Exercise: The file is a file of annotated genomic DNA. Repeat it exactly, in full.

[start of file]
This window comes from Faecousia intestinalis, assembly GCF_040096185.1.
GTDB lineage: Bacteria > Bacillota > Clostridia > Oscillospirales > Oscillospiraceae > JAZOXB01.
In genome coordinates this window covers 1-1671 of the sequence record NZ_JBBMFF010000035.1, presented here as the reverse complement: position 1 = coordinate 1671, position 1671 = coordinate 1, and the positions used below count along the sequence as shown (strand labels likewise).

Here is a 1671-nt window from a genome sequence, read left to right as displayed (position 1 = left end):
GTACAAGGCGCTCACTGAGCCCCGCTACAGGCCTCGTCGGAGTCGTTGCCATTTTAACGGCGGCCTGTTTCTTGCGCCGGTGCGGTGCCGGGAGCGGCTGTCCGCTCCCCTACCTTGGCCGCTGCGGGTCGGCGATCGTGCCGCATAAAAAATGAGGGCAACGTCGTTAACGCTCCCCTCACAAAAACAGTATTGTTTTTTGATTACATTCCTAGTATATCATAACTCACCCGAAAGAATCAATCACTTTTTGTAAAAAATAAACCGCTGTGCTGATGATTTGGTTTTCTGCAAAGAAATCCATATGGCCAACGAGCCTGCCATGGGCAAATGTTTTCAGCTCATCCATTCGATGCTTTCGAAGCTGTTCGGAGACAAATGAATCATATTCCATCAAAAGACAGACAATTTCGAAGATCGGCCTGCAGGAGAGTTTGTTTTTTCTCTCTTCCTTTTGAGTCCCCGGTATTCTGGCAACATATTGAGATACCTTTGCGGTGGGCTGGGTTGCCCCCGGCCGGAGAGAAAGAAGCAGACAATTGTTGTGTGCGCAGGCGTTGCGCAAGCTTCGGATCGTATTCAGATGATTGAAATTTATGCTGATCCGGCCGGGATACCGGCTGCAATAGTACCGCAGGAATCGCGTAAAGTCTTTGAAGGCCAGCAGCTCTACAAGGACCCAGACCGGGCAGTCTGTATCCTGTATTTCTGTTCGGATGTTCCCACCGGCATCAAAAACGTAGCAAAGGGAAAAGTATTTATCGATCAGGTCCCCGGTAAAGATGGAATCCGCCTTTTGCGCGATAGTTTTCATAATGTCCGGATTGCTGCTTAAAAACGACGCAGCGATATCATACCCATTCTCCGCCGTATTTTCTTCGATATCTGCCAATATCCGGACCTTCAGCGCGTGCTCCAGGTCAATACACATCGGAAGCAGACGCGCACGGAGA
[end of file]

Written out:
This window comes from Faecousia intestinalis, assembly GCF_040096185.1.
GTDB lineage: Bacteria > Bacillota > Clostridia > Oscillospirales > Oscillospiraceae > JAZOXB01.
In genome coordinates this window covers 1-1671 of the sequence record NZ_JBBMFF010000035.1, presented here as the reverse complement: position 1 = coordinate 1671, position 1671 = coordinate 1, and the positions used below count along the sequence as shown (strand labels likewise).

Here is a 1671-nt window from a genome sequence, read left to right as displayed (position 1 = left end):
GTACAAGGCGCTCACTGAGCCCCGCTACAGGCCTCGTCGGAGTCGTTGCCATTTTAACGGCGGCCTGTTTCTTGCGCCGGTGCGGTGCCGGGAGCGGCTGTCCGCTCCCCTACCTTGGCCGCTGCGGGTCGGCGATCGTGCCGCATAAAAAATGAGGGCAACGTCGTTAACGCTCCCCTCACAAAAACAGTATTGTTTTTTGATTACATTCCTAGTATATCATAACTCACCCGAAAGAATCAATCACTTTTTGTAAAAAATAAACCGCTGTGCTGATGATTTGGTTTTCTGCAAAGAAATCCATATGGCCAACGAGCCTGCCATGGGCAAATGTTTTCAGCTCATCCATTCGATGCTTTCGAAGCTGTTCGGAGACAAATGAATCATATTCCATCAAAAGACAGACAATTTCGAAGATCGGCCTGCAGGAGAGTTTGTTTTTTCTCTCTTCCTTTTGAGTCCCCGGTATTCTGGCAACATATTGAGATACCTTTGCGGTGGGCTGGGTTGCCCCCGGCCGGAGAGAAAGAAGCAGACAATTGTTGTGTGCGCAGGCGTTGCGCAAGCTTCGGATCGTATTCAGATGATTGAAATTTATGCTGATCCGGCCGGGATACCGGCTGCAATAGTACCGCAGGAATCGCGTAAAGTCTTTGAAGGCCAGCAGCTCTACAAGGACCCAGACCGGGCAGTCTGTATCCTGTATTTCTGTTCGGATGTTCCCACCGGCATCAAAAACGTAGCAAAGGGAAAAGTATTTATCGATCAGGTCCCCGGTAAAGATGGAATCCGCCTTTTGCGCGATAGTTTTCATAATGTCCGGATTGCTGCTTAAAAACGACGCAGCGATATCATACCCATTCTCCGCCGTATTTTCTTCGATATCTGCCAATATCCGGACCTTCAGCGCGTGCTCCAGGTCAATACACATCGGAAGCAGACGCGCACGGAGA